In a synthetic but comprehensive way, it is possible to define urbanization as the transformation of a determined portion of the land surface into a high-density city. It is a process that has been developing for more than 5000 years. According to Braga & Carvalho (2004), the first cities appeared in Mesopotamia, then in North Africa (Nile Valley), and it spread through Asia. Cities expanded across the Mediterranean and Europe, under the Greek and Roman civilizations.
In America, cities developed in Central America more than 2000 years ago, under the Mayan and Aztec civilizations. In the 19th century, urbanization accelerated vigorously after the Industrial Revolution, when the structure of cities was characterized by a spatial arrangement suitable to the capitalist-industrial mode of production. Since then, the urbanization process has continued at an accelerated pace to the point that, in 2007, the world’s urban population surpassed the world’s rural population quantitatively.
Cities can be seen as the culmination of the spatial organization by societies. In this line of thought, Braga & Carvalho (2004) point out that the city can be understood as the most radical intervention of society in the landscape. It can be understood as the synthesis of civilization, whose way of life permeates not only its structure but its entire region of influence, shaping an urban world beyond its borders. The growth of cities, which occurs generally in a disorderly manner, becomes a universal problem due to the uneven distribution of infrastructure and basic services over urban space, which continues to be unevenly distributed among the population.
To think and to build the urban space, urban planning must happen at a local level. Urban planning is one of the most important activities in structuring spatial arrangements and urban networks. It optimizes citizens’ access to services and functions that the urban structure must perform, in the context of a larger, more comprehensive geographic network.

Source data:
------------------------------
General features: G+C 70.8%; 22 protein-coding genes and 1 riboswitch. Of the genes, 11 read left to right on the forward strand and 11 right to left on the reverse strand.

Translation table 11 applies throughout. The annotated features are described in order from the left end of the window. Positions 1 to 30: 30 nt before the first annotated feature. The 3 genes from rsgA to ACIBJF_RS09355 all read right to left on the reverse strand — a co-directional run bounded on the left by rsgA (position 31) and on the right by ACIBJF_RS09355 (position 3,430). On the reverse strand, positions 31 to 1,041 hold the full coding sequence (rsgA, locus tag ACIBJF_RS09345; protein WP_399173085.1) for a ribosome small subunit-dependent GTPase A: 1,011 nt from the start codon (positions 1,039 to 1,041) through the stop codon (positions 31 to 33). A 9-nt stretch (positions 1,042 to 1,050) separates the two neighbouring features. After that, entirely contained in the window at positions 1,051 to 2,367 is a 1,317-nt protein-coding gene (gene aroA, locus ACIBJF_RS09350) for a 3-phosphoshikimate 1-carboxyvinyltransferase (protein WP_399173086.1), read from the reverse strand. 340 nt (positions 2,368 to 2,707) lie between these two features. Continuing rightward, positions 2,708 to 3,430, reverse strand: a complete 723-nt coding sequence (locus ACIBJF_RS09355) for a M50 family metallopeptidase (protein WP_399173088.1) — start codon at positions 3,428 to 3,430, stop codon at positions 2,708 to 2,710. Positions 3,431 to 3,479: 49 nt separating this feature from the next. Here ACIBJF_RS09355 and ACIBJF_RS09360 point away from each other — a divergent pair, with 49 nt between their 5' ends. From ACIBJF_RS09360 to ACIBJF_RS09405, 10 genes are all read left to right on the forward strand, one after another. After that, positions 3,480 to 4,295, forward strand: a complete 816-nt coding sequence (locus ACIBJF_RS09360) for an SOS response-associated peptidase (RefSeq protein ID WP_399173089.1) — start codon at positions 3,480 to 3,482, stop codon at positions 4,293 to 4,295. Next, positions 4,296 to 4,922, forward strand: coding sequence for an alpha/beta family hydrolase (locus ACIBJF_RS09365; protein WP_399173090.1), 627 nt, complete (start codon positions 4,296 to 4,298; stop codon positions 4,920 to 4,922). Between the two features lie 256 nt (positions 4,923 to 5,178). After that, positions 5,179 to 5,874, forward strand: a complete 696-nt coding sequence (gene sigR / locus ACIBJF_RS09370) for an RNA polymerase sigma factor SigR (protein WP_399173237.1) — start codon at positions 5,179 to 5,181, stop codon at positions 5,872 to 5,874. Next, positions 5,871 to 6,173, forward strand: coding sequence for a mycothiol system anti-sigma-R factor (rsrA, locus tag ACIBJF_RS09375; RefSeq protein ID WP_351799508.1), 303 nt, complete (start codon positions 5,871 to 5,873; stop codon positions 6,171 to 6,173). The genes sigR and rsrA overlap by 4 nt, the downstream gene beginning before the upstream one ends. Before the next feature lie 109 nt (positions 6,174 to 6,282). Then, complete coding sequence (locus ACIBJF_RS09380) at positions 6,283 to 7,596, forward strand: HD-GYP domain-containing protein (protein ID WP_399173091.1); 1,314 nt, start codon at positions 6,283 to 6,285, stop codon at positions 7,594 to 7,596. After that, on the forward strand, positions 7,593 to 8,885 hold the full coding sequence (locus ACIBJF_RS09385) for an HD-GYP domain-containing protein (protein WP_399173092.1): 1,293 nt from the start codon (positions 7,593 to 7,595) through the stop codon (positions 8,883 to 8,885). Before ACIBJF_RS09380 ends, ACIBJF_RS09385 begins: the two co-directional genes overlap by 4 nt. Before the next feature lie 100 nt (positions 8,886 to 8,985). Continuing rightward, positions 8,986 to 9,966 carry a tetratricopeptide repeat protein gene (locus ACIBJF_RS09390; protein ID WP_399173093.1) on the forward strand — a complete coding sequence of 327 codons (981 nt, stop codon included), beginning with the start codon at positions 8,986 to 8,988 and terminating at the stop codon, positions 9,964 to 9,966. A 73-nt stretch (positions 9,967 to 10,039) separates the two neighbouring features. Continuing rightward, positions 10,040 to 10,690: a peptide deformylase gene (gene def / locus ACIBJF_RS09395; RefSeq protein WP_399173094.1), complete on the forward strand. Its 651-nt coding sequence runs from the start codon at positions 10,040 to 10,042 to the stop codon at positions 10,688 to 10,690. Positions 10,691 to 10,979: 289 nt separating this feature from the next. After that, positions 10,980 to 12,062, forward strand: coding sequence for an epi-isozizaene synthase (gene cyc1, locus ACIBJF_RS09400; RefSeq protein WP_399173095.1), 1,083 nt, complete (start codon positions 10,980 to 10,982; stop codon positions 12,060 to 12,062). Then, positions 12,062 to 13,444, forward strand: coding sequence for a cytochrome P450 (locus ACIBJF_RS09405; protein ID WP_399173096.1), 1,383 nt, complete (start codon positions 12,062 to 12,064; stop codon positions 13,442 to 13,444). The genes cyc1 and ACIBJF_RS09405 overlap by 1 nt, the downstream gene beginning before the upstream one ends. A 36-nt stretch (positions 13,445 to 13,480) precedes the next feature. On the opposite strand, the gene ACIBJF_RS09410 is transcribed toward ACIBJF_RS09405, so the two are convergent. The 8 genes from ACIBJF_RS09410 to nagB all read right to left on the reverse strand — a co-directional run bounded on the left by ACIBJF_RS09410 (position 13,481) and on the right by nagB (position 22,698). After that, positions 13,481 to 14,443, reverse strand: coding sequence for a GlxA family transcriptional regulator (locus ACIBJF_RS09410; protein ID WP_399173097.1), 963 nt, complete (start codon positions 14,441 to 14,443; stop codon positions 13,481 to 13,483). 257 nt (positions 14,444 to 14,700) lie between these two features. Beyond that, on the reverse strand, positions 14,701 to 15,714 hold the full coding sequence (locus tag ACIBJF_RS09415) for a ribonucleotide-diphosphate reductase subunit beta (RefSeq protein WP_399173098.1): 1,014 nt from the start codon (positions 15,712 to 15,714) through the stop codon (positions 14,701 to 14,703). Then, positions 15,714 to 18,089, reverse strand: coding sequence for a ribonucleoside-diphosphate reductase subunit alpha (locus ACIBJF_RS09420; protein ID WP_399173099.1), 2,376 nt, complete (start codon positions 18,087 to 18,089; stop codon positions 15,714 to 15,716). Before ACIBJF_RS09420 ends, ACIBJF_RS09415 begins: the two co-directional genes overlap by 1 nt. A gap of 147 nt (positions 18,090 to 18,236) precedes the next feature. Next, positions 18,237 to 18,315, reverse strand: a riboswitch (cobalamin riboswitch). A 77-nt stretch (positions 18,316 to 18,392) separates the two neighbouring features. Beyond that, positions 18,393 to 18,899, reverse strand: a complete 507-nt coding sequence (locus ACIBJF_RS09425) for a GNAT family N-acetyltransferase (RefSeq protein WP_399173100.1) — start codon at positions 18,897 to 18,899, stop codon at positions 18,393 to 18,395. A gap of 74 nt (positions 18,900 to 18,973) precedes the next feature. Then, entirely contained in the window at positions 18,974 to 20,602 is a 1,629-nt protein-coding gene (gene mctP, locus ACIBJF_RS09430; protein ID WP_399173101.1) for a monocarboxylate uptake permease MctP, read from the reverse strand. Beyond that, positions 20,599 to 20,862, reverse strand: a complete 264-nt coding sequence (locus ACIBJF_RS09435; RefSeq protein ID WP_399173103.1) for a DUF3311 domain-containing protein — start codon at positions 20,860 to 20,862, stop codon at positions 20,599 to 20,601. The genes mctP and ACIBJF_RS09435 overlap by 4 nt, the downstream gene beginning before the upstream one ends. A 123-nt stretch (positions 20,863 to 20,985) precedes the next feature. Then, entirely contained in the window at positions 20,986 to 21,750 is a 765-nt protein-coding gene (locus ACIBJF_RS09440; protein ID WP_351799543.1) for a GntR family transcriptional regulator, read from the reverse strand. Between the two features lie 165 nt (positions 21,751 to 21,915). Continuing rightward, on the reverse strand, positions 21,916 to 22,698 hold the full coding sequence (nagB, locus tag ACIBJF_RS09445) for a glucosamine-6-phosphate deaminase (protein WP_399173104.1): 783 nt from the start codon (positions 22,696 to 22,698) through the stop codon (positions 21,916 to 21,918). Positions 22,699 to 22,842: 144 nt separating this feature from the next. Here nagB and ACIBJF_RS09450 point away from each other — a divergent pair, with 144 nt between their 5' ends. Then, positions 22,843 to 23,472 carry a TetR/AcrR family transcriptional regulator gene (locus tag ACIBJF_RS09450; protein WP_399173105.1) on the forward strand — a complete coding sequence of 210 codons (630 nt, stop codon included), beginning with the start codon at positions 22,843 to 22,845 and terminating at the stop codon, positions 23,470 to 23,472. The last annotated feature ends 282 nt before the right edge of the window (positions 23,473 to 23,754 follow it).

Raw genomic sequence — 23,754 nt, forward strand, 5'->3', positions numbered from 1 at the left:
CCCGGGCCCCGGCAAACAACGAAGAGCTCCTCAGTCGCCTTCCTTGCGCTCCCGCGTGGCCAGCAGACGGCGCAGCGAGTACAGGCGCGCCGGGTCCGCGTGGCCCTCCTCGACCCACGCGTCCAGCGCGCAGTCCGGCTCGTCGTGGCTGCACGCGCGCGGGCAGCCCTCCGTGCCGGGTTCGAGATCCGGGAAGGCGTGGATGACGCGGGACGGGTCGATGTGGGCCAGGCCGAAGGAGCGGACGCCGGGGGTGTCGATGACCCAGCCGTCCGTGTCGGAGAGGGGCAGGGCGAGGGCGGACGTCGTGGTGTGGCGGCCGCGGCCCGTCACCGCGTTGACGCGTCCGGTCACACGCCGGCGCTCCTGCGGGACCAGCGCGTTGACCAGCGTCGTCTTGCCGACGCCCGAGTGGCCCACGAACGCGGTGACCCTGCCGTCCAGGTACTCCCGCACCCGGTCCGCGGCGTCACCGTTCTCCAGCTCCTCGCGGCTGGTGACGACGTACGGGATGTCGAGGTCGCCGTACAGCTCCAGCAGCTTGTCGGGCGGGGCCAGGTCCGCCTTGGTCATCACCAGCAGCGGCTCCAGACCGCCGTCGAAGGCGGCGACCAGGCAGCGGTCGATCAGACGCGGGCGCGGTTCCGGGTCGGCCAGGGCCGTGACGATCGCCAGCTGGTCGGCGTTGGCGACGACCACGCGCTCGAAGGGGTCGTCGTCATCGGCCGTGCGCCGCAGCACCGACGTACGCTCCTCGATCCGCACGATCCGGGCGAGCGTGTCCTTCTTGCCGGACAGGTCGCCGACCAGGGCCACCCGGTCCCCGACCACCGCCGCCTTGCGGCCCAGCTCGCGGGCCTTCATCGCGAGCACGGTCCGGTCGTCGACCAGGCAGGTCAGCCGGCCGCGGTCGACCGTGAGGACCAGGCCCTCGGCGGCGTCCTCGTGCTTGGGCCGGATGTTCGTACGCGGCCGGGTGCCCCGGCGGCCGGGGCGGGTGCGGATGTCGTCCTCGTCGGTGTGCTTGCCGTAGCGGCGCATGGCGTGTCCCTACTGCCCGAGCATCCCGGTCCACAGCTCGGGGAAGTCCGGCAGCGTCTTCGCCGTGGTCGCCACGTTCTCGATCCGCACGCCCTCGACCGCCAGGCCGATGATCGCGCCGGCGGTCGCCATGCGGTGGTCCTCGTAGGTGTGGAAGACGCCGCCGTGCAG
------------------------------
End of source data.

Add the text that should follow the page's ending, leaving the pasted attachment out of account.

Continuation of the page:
One of the greatest challenges for big urban cities and, especially, modern cities, is the proper planning of their territory. The cities built in the 20th century should be revisited to be planned against the flooding problems triggered by the models of urban expansion. However, public managers reportedly ignore the mistakes made and continue to use models that are known to not work, since the flooding still happens every year.
Both hydrographic and drainage basins can be defined as the surface area that contributes to a specific channel or a set of channels. Therefore, it is a land area in which rainfall and/or snowmelt channels into streams, rivers until it reaches an outflow point, such as reservoirs, bays, and, of course, the ocean itself. It is also described as an area of land that contains a set of streams that drains to a larger body of water. It constitutes an important unit of the water balance for the analysis of hydropedomorphogenic conditions with its dynamics, which complexity increases with the insertion of the different forms of use and management of soils that mold distinct landscapes in all regions (Leopold et. al., 1964; U.S. National Ocean Service (NOAA) (2020); U.S. Forest Service, 2019; Missouri Botanical Garden, 2002; U.S. Geological Survey (n.d.); Dunne & Leopold, 1978; Steiner et al., 2000; Dietrich & Dunne, 1993; Rhoades et al., 2011).
A wide and varied line of studies about drainage basins in urban areas has been carried out in different places of the world and with a wide range of methods. These urban basins are increasingly affected by anthropic uses and disorderly occupations, which caused problems for local populations in countless cities (Nelson, 1999; Abrams & Prescott, 1999; Kennedy, 1999; Williams, 1999; Wardah et al., 2008; Papa et al., 2007; Adler, 2010; Garcia-Pintado et al., 2015; Sayama et al., 2015; Mishra et al., 2017; Hu, et al., 2017; Risi et al., 2013).